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Will US-China Trade War Fall Upon America?

Trump may be attempting a strategic gamble in an attempt to save the American honor, but could he be also playing with fire by prolonging a tariff spat with China; gradually capable of crippling the US economy?

Early last week, a White House order added fire to the already furious US-China trade war by initiating the ‘Google-Huawei ban’. US President Donald Trump’s administration in its order, restricted all American firms from doing business with the Chinese telecom giant, Huawei, escalating the trade war. However, the White House-led ban flipped 360 degrees as China responded with an assertive approach in return. The world’s largest telecoms gear maker indicated the introduction of a self-developed OS by the end of 2019. A reality or not, the narrative did help reduce the market impact of the end of Huawei-Android affiliation.

Though suggested by many, China refrained from retaliating against America by boycotting Apple. In fact, Huawei responded with a self-reliant approach; displaying independent technology as a solution to overcome the ban and challenge Apple, instead. Considering the fact that China has a weaker hand in the dispute, it was least expected from the East Asian country to retaliate in the same manner as US.

The Google-Huawei ban on the other hand, may gradually introduce the American market to a greater economic loss, than it would introduce China to. Huawei will still hold the market for a fairly large period of time, even when all US firms initiate the replacement of its products and services, giving Huawei ample buffer time to tackle the deadlock. Meanwhile, Google would rapidly lose a massive customer base by cutting ties with the world’s largest telecoms giant, preferred for its high-end technology devices available at affordable prices.

Trump’s trade war continues despite the President being well aware of the tariffs possibly capable of hurting the US interest, with millions and billions of jobs eventually be put to jeopardy. But, in the attempt of not allowing “China to rape America”, could Trump be unknowingly raping the US economy himself?

US-China Trade War Timeline

A series of slapping tariffs and bans on each other’s produces began in February 2018 and followed to September 2018, with both the countries retaliating heavily against each other. The subtotal of the tariffs has now reached $250 billion and $110 billion by US and China, respectively.

The reason – a larger trade deficit – as US is buying more than it sells to China. Whereas, China has been accused of causing currency manipulation (not yet acknowledged). By buying up US dollar dominated assets, the country aimed at boosting the value of dollar against its own currency, Chinese yuan. Currently China may not be buying US dollar dominated assets, but the number of assets that it’s already holding on to, will help keep the interest rates low.

So, the move may have made US goods expensive for China’s consumer market, but it also made Chinese goods and services relatively cheaper, and as a result, more accessible to the US consumers. Going by the difference in trade deficit, US is a larger buyer, which makes China a winner, however, not for long enough. The Republic of China was introduced with back-to-back tariffs soon after – making Chinese goods expensive in the US market – aiming to promote US goods.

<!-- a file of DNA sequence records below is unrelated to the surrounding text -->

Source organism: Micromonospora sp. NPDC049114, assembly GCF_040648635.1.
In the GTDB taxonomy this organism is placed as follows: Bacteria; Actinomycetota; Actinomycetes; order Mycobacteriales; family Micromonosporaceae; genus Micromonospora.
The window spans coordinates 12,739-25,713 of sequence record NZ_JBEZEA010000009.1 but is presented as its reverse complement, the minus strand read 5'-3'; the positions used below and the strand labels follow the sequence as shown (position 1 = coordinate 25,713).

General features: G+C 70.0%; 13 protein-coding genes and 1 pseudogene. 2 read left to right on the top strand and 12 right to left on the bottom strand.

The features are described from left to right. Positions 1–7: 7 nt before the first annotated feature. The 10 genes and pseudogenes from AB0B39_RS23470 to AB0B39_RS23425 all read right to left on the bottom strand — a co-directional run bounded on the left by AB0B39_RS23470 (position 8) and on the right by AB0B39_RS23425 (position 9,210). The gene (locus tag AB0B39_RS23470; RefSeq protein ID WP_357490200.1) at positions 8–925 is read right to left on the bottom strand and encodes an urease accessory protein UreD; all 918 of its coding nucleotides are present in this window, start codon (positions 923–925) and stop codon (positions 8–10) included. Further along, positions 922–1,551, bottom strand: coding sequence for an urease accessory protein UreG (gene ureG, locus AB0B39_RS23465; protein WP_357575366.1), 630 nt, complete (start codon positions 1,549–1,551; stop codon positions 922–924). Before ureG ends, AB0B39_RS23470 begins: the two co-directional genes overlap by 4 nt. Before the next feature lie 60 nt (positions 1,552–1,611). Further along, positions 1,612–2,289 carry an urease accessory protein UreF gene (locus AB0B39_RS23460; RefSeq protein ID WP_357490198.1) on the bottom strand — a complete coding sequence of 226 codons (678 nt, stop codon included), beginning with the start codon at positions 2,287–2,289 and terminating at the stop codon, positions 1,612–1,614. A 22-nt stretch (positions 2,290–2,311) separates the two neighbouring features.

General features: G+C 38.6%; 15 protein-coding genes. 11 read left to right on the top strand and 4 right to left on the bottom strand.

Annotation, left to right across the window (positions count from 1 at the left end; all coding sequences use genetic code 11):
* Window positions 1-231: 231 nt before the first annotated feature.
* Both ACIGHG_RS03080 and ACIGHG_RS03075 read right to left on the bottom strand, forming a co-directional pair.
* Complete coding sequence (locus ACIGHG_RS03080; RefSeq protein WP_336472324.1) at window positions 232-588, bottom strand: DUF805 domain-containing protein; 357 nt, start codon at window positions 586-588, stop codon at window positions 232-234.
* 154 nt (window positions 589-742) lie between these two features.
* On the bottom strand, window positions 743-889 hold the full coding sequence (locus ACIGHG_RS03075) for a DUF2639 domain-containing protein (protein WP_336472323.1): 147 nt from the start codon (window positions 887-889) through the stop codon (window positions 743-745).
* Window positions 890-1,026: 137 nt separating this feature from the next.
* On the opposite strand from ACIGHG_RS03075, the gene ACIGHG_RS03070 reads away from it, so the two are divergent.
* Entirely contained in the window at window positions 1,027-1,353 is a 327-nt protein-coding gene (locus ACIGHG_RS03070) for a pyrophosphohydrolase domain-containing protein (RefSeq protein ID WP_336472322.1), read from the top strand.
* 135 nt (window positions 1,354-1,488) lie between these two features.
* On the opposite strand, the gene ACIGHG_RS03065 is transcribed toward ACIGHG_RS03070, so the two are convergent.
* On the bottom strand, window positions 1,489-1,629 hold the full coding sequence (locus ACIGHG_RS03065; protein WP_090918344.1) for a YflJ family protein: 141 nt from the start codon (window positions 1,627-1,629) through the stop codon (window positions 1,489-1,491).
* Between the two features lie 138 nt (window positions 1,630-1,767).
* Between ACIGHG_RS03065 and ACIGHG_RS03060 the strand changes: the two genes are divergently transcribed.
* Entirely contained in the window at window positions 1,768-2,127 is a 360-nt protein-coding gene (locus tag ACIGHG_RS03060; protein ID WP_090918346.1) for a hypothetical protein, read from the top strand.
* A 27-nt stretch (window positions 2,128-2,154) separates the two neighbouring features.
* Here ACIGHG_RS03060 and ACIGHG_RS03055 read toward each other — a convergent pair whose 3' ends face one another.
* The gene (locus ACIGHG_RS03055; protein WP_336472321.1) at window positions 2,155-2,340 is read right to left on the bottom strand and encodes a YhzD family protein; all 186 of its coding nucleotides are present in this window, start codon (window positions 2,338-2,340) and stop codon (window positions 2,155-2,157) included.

How is ‘US-China Trade War’ Expected to Unfold?

Trump evidently has an upper hand in the situation, while Chinese President Xi Jingping doesn’t. China has witnessed the slowest economy in almost 30 years, and depends extremely on the US consumer market for its exports. With the Google-Huawei boycott, followed by a 90-day window to let the Chinese telecom buy services needed to keep existing users updated, US may possibly be risking its own economical graph on the longer run.

According to President Trump, the US government has collected import tariffs from China partly ‘contributing to a stronger economy’.

Whereas, governments collect import tariffs from the companies that are importing or bringing in the goods. Therefore, import tariffs imposed on Chinese goods were actually being extracted from American importers. Thus, US’ plan to impose 25% tariffs on Chinese goods may not be a good news for the American importers who will eventually be paying off the tariffs and also facing core inflation, which is expected to go up by a 0.5% point in the coming 12 months.

Trump’s trade war gamble may have been logical and tactical all this while, but it is certain to gradually impact the heart of the US economy along with Trump’s 2020 election prospects. By putting 300,000 jobs at a possible risk, the President shouldn’t expect anything less from the Americans than a steep drop in his election prospects.

With G20 Summit next month, could people expect the US-China trade war to finally negotiate a deal or, will continued retaliations from both sides contribute to the destabilization of their economies?

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